Reverie at Bennys Place

An Eight Hour Day is Long Enough.

Labor_Day_Parade

Echoes

Part I

Reluctantly I wake jolted from a sleep less than content with panic that I had overslept. Dark and dusty, the old clock reveals the time with a subtlety of thunder. 5:30 almost exactly. Rising from bed is an arduous process that requires all but a tenth of the energy that will soon be required to get through another day of work. I’ve been working at the mill now for gone 30 years and it never seems to get any easier but yet I rise, I travel and I work.

Some folks say a change is coming and I only pray I am around long enough to witness it. It seems unlikely but there is always hope. Better hours, better pay, a better life and who would not want that? Until that day, I work because I have a wife, kids and well, at least I have a job.

I hear the boss man and those that run the company make a pretty penny. It would be nice if they shared some of that or extended some gesture that demonstrated they appreciate their workers.

Part II

The radio station lost its tuning so I awoke suddenly from a tumultuous sleep to the sound of loud static. “I should just use the beeper.” I thought to myself grumpily and the typical internal conversation began once again. “I do not want to go to work. You have to go to work. Do I have to? Yes, you have used up all your sick time. I can afford a day unpaid. No, actually you cannot. Shit. I have to go to work.”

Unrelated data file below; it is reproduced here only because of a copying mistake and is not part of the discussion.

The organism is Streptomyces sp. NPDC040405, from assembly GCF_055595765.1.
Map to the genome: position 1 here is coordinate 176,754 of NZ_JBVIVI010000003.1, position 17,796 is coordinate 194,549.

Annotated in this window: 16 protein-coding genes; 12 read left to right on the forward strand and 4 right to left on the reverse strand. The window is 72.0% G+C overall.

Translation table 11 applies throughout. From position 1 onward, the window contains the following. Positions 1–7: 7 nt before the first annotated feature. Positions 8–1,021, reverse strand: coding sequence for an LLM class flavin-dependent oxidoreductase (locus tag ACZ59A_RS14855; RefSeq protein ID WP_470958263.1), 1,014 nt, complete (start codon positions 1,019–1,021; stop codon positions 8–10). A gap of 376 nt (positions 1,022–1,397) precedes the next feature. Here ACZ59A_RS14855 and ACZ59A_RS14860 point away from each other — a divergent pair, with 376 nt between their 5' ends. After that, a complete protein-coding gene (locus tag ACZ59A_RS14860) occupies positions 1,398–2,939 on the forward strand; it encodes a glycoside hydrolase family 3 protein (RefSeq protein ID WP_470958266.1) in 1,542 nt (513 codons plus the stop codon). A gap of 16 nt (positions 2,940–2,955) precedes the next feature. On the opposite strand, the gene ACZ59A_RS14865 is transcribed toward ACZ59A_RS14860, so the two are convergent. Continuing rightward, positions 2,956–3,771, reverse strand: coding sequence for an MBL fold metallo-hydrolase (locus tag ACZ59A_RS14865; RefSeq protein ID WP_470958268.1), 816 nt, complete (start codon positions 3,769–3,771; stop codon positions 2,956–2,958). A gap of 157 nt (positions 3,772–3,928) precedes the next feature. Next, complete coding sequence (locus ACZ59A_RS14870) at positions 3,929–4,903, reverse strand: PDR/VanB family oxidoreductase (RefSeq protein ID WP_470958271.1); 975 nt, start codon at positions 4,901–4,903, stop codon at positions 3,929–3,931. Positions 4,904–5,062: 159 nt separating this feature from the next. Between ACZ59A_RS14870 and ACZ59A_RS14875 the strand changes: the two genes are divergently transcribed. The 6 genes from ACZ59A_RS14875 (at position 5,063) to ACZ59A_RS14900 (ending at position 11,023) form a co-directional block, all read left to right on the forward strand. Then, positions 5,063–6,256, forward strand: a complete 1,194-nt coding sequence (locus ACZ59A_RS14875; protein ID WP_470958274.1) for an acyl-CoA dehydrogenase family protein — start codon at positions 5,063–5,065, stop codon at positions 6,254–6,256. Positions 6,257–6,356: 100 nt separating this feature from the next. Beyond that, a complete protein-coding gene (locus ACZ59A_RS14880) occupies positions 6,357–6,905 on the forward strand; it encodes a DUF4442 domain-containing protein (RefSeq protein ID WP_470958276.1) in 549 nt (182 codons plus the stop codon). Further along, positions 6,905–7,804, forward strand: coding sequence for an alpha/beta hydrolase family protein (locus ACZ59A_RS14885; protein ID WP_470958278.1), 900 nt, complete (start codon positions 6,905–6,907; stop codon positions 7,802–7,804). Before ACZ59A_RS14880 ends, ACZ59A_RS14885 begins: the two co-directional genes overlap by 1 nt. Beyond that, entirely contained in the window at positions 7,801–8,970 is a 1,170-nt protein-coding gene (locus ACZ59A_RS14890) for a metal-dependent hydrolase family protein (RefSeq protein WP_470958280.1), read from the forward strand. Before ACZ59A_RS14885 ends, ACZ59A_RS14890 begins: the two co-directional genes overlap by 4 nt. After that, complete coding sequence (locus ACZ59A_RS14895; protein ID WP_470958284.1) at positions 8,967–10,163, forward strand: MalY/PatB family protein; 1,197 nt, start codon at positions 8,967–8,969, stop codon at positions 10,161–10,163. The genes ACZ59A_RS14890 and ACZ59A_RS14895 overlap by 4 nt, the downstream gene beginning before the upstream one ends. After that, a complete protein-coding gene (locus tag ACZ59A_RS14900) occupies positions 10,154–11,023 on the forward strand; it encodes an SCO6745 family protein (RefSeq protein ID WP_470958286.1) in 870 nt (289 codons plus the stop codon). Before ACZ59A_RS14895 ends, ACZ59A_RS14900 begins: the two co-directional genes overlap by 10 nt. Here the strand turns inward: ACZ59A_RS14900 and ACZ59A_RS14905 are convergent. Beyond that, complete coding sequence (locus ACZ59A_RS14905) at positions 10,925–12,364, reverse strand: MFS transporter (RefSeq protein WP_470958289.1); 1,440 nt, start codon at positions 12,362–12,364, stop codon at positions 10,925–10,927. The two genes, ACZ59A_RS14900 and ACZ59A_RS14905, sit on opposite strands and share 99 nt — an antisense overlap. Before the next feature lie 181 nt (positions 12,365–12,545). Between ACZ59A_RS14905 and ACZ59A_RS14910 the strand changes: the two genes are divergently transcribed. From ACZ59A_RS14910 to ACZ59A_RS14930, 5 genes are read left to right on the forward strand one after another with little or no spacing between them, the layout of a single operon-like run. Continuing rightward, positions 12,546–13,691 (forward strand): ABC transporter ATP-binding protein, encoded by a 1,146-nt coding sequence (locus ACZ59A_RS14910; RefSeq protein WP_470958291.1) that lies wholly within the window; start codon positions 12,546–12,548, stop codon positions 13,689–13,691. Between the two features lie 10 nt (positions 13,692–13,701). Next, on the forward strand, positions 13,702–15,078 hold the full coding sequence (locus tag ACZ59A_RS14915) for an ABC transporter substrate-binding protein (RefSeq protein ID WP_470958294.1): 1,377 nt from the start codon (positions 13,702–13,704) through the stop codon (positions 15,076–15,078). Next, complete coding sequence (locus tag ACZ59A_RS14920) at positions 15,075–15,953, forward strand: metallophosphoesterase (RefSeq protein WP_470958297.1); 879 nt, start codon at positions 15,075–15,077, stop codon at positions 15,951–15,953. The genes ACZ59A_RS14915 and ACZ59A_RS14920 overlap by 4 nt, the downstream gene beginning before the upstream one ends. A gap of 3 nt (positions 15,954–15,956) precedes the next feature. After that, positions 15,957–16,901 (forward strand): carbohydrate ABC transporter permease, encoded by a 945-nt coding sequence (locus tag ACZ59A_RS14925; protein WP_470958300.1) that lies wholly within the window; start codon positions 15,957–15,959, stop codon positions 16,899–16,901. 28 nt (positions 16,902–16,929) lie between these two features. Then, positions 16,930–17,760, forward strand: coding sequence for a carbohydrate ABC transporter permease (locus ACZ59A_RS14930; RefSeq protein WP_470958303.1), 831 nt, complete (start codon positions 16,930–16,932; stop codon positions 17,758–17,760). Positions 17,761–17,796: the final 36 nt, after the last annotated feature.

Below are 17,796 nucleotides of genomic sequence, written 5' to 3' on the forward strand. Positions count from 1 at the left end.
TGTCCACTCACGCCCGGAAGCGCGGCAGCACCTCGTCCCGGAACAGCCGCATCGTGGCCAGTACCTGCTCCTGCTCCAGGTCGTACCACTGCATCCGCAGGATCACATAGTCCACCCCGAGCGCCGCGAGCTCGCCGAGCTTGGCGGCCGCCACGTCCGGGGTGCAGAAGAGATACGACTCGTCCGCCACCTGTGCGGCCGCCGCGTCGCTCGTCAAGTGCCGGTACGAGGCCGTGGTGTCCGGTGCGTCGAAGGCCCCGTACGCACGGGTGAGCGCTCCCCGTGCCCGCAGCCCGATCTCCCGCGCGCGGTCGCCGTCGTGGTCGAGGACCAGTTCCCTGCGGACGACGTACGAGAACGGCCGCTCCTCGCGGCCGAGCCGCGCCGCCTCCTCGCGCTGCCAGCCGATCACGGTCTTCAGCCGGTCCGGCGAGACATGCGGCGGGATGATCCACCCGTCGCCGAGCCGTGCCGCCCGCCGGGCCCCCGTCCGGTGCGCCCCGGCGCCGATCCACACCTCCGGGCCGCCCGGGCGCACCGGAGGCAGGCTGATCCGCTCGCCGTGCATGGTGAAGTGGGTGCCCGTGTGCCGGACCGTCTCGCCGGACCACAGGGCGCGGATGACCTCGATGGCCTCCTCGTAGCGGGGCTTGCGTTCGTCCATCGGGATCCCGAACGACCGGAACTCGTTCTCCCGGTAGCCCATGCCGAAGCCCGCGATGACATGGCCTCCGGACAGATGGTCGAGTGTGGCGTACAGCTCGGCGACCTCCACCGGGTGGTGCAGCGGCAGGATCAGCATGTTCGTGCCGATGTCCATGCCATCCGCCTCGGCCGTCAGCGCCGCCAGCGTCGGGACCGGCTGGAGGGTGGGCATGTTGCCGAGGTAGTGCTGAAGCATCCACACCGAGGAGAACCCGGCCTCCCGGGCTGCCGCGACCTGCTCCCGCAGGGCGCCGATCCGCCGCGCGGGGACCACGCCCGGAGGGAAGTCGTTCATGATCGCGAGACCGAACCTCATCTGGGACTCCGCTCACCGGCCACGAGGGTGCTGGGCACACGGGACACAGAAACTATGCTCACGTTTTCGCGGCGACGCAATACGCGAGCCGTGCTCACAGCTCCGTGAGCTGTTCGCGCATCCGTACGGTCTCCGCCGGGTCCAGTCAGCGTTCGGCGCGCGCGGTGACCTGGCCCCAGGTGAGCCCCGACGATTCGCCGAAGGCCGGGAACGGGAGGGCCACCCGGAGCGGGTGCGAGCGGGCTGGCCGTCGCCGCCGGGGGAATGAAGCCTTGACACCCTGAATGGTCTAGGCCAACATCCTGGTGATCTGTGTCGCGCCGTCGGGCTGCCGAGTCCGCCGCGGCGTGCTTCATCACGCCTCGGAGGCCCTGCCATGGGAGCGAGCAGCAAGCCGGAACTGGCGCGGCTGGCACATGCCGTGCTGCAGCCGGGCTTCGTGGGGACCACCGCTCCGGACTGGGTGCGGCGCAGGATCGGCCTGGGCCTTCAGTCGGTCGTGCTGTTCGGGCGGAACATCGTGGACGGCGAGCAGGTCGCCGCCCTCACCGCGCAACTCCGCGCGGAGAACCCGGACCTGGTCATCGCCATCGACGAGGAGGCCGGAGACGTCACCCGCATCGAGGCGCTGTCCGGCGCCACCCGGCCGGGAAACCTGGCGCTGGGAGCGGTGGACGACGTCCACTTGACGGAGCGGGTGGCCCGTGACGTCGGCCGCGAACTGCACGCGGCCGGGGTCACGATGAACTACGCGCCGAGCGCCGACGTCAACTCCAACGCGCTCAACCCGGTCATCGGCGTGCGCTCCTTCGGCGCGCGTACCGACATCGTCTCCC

It is not the job itself that is unbearable but the hours, the pay and though I hear others talk about that ideal work/life balance, I would not have a clue what that is. If I am not working at the office, I am working at home and if not working at home I am thinking about work the next day. Those that run my company earn ludicrous amounts of money and will not use a penny of that to hire more people to take away some of the burden. Just once, I would love to find a company that demonstrated some sort of appreciation toward their workers.

Submission and Acceptance